A Brief Introduction to SNA
Social network analysis (SNA) is often confused with social networking and social media (it doesn't help that the movie about Facebook was called "The Social Network"). However, SNA has been around at least since the early 1930s. What is it? Briefly, it's a collection of theories and methods that assume the behavior of actors is profoundly affected their ties to others and the networks in which they are located (see "Networks and Religion: What is Social Network Analysis? (Probably Not What You Think)"). A very helpful (and brief) article is by Stephen Borgatti, Ajay Mehra, Daniel Brass, and Giuseppe Labianca, "Network Analysis in the Social Sciences," which appeared in Science in 2009.
In this section you will find a series of "labs" that introduce you to the basics of social network analysis (SNA). The first four function as an introduction to network data and manipulation. The first (SNA Basics #1) explores one-mode networks; the second (SNA Basics #2) introduces two-mode networks; the third (SNA Basics #3) how to simplify networks; and the fourth (SNA Basics #4) how to work with multiple networks. The next six introduce readers to various metrics and algorithms that social network analysts frequently use explore different aspects of social networks: network topography (SNA Basics #5), subgroup detection (SNA Basics #6), centrality and power (SNA Basics #7), centrality and prestige (SNA Basics #8), brokers and bridges (SNA Basics #9), and structural equivalence (SNA Basics #10).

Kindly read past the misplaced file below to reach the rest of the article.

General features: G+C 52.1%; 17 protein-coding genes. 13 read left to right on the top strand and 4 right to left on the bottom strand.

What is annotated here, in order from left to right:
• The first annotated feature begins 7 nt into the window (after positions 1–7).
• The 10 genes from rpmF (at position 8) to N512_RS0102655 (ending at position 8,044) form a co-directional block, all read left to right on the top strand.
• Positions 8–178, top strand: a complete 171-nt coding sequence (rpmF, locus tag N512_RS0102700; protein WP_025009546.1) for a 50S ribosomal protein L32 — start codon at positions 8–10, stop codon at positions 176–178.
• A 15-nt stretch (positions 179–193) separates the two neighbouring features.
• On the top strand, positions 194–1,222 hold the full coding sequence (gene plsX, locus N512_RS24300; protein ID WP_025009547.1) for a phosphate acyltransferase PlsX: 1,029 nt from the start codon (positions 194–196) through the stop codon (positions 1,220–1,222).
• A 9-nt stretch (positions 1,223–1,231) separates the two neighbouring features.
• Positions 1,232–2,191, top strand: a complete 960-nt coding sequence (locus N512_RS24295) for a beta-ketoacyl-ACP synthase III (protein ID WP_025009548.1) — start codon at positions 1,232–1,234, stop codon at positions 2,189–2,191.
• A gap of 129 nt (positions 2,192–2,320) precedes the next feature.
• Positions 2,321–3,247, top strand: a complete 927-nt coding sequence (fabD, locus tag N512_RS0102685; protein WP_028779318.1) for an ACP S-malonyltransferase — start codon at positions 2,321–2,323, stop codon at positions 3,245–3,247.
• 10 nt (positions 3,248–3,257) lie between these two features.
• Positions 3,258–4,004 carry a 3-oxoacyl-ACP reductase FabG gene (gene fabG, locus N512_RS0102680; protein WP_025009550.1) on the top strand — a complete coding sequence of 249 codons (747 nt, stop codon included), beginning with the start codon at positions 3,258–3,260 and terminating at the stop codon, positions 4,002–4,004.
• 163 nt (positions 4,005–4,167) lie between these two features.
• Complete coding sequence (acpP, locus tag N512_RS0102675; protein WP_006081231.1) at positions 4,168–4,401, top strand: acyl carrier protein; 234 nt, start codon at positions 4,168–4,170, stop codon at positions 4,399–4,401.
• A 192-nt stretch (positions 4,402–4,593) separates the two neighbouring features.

To the right of each lab, you will find a link to Dropbox from where you can download the data. Each set of labs includes two documents: one containing instructions for UCINET and Pajek and one containing instructions for R. Subsequent sections will include "labs" that illustrate the analyses unique to those chapters. As with this section, in some cases the data used for the exercises will differ from the data used in the book because the latter are not publicly available.
On page 60, the first sentence under the subheading "Social Network" is missing quotation marks and the citation is off by one page. It should read as follows:
A social network is "a finite set or sets of actors" that share ties with one another (Wasserman and Faust 1994:20).
Social Network Analysis Labs